6. #6
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    I've been running my -03 S-Works Enduro (I assume it's pre -05 130mm enduros you're talking about. In -05 the enduro frame comes with a coil shock under the SX Trail name) with a Manitou Swinger Coil shock for over a year now and can't say that has been a huge mistake.
    On the contrary, it has been lovely, buttery smooth and with a bottomless feel. The SPV feature on many (most) current coil shocks creates a slightly progressive compression damping (hence the bottomless feel) that seems well suited to the enduro 130 chassis. Small bump compliance is way better than with the stock Fox Float, coil shocks are miles ahead of any air shock I've ridden in that department.
    Only downside would be that the steel spring adds one more pound to lug upp the hills as opposed to air that weighs "nothing"...
    Yeah baby!

  7. #7
    Boomslang
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    Explanation

    Jake Wake here,

    The Enduro 130 and 150 both have a slightly progressive leverage rate. Whatever shock we sell them with has been optimized for best performance.

    SXT bikes with coil spring have an adjustable air resi which gives it a progressive feel.

    Enduros with air shocks have big air volume which gives them a more linear feel.

    Bottom line, the shocks we spec probably work better than any thing aftermarket.

    JW



    Quote Originally Posted by jchussey
    I've seen a lot of discussion about what is the best shock for the Enduro: coil or air. Coil IS NOT the right choice!

    The Enduro rear suspension functions at a LINEAR rate, which means that it NEEDS a shock that functions at a PROGRESSIVE rate to keep it from bottoming when it is set at the proper sag. If you use a coil shock, which is more linear than an air shock, you will have to set a lot of preload to keep it from bottoming, which will result in VERY POOR small bump performance. If you don't believe me, call the guys at Push Industries and ask them.

    The progressive nature of an air shock is not necessarily a bad thing, just a bad thing in the wrong application. Specialized does a lot of R&D and specified the FOX float for good reason. It is a HUGE mistake to outfit this excellent design with a coil shock.

    Jim

  8. #8
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    My '03 Enduro rides way better with the Romic than it did with the Float. I'm 180lbs without gear, and I run a 600lb spring. Small bump compliance is much better than the Float, and I don't think I've ever bottomed the shock. I did bottom the 500lb spring though. The rear end sticks great both climbing and downhill. I run a Z1 on the front and it's a great ride.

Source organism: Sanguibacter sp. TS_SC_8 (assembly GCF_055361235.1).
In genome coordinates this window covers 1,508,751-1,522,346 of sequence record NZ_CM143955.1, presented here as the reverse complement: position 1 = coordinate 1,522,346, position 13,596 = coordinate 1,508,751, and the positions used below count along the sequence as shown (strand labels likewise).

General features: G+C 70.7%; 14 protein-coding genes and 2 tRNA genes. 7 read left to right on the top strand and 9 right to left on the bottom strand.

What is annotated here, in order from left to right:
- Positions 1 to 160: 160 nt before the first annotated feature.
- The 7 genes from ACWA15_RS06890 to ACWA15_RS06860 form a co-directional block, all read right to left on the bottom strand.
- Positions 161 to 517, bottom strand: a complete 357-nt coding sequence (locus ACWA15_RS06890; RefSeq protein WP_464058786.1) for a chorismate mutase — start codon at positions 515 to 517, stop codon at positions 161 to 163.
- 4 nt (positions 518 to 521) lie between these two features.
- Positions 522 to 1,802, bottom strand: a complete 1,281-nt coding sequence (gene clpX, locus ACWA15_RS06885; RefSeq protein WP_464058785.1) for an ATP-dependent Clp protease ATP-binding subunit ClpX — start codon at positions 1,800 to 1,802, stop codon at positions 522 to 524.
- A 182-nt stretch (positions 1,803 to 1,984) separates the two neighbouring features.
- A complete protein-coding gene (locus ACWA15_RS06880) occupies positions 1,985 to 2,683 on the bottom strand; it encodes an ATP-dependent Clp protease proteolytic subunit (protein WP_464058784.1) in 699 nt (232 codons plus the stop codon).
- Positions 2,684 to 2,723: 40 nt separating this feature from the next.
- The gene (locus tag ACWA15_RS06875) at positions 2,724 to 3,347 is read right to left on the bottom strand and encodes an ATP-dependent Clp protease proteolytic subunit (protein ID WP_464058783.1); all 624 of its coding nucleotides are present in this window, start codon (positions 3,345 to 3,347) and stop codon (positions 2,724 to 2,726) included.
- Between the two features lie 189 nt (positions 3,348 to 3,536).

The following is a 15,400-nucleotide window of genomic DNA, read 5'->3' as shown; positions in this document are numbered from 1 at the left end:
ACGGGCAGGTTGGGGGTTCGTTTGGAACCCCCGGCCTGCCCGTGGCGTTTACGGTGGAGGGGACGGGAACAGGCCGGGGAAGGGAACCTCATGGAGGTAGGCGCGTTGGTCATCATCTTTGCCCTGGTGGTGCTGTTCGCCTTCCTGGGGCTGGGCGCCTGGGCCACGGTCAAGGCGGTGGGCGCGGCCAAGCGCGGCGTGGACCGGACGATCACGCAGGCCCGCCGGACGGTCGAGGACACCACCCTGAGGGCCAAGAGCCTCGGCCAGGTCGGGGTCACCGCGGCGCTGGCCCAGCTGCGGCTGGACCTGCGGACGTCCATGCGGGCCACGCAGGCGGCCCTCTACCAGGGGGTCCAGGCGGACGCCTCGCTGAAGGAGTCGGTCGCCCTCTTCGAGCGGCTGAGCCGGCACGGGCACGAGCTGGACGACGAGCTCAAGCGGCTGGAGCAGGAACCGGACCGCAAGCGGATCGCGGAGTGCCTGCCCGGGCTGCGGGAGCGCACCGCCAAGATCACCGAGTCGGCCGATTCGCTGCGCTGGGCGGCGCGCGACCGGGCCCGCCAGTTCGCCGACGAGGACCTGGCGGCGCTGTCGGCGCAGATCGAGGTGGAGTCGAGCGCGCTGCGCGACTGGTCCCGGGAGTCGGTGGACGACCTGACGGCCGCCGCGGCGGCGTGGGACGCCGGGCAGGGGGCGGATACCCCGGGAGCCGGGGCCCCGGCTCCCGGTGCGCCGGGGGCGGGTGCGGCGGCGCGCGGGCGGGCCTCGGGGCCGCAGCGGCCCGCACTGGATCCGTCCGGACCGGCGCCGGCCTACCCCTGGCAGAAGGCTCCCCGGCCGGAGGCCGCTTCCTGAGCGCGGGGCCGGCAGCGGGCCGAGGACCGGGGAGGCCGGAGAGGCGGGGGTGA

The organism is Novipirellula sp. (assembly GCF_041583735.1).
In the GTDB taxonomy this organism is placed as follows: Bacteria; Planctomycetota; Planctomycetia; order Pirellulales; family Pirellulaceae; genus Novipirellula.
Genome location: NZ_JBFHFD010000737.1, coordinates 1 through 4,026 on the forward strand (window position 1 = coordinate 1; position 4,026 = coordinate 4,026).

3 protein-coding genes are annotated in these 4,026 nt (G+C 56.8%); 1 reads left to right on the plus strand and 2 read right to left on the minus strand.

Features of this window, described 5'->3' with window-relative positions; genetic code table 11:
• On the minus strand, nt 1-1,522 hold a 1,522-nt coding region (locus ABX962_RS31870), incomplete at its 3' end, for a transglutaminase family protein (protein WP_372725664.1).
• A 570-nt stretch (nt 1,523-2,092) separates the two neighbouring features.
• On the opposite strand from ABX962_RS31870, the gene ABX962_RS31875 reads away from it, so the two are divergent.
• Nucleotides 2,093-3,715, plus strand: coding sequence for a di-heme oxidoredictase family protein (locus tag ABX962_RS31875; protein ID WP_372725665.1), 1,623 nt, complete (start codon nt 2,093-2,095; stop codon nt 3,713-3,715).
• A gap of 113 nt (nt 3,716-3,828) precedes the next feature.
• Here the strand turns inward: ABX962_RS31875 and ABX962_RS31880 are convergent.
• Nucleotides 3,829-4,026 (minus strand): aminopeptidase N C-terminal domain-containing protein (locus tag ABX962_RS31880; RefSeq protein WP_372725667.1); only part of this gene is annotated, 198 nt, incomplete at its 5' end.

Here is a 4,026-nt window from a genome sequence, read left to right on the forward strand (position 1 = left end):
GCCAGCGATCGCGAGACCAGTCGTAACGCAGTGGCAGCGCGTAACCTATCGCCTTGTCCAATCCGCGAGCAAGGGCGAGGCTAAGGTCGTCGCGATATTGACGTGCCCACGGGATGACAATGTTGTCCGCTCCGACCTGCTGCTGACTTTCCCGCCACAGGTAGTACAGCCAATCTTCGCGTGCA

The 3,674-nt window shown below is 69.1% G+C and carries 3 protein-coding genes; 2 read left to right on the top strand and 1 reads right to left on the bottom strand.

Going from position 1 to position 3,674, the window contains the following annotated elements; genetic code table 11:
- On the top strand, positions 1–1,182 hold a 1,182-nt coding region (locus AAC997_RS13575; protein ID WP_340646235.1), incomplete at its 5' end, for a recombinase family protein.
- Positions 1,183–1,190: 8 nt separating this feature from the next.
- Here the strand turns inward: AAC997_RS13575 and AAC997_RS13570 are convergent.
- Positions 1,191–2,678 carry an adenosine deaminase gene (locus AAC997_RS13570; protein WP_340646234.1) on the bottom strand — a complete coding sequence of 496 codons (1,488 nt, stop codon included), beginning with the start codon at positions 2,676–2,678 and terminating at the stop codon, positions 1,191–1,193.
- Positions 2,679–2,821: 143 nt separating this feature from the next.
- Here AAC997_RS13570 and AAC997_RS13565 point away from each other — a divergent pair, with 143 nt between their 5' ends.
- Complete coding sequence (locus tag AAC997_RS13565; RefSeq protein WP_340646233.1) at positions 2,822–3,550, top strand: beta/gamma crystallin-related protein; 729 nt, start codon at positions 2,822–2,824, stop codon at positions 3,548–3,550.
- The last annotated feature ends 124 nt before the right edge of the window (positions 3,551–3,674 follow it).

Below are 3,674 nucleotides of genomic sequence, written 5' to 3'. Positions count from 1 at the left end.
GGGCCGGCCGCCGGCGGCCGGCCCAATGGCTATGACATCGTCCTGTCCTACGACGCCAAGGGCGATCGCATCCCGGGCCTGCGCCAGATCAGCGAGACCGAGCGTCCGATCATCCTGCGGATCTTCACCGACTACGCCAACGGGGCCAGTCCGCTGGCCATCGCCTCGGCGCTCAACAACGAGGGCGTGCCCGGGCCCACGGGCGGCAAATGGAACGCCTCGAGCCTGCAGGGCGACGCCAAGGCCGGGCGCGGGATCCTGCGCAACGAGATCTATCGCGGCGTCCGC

9. #9
    Shamisen Appreciator
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    Hey Jake,

    Given the number of problems with the Progressive shock on the 05 Enduro bikes, is there any possibility of the consumer purchasing an upgrade to the DHX Air?

    I've had a number of problems with the 36 on mine (it's been in to Fox twice for a malfunctioning TALAS system) and now my shock blew this weekend. I still have less than 10 rides on the bike and I've spent more time waiting for parts to come back than I have actually riding the bike.
    Sean Chaney :: Owner/Builder :: Vertigo Cycles LLC
    flickr :: www.vertigocycles.com

  10. #10
    Boomslang
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    Quote Originally Posted by smudge
    Hey Jake,

    Given the number of problems with the Progressive shock on the 05 Enduro bikes, is there any possibility of the consumer purchasing an upgrade to the DHX Air?

    I've had a number of problems with the 36 on mine (it's been in to Fox twice for a malfunctioning TALAS system) and now my shock blew this weekend. I still have less than 10 rides on the bike and I've spent more time waiting for parts to come back than I have actually riding the bike.

    Fox sells DHX Air shocks after-market directly for the Enduro.

    We can only replace or rebuild your Progressive shock.

    JW

  11. #11
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    Coil Shock on Enduro

    I tried a Romic shock on my 2004 Enduro and found that although it swallowed the bumps with ease, it robbed the frame of much of it's agility and "chuckability". I've since swapped back to the Fox Float and haven't regretted it for a minute and I prefer the lower frame weight and better feedback at the expense of the drop swallowing ability (the area of the UK where I live is notoriously flat anyway).

    That said, I've got friends who've fitted Romic shocks to their (non-propedal) 2002/3 Enduros and swear by them. One of them had paired his Romic with a Manitou Sherman up front, taking advantage of the similar damping properties for a balanced ride.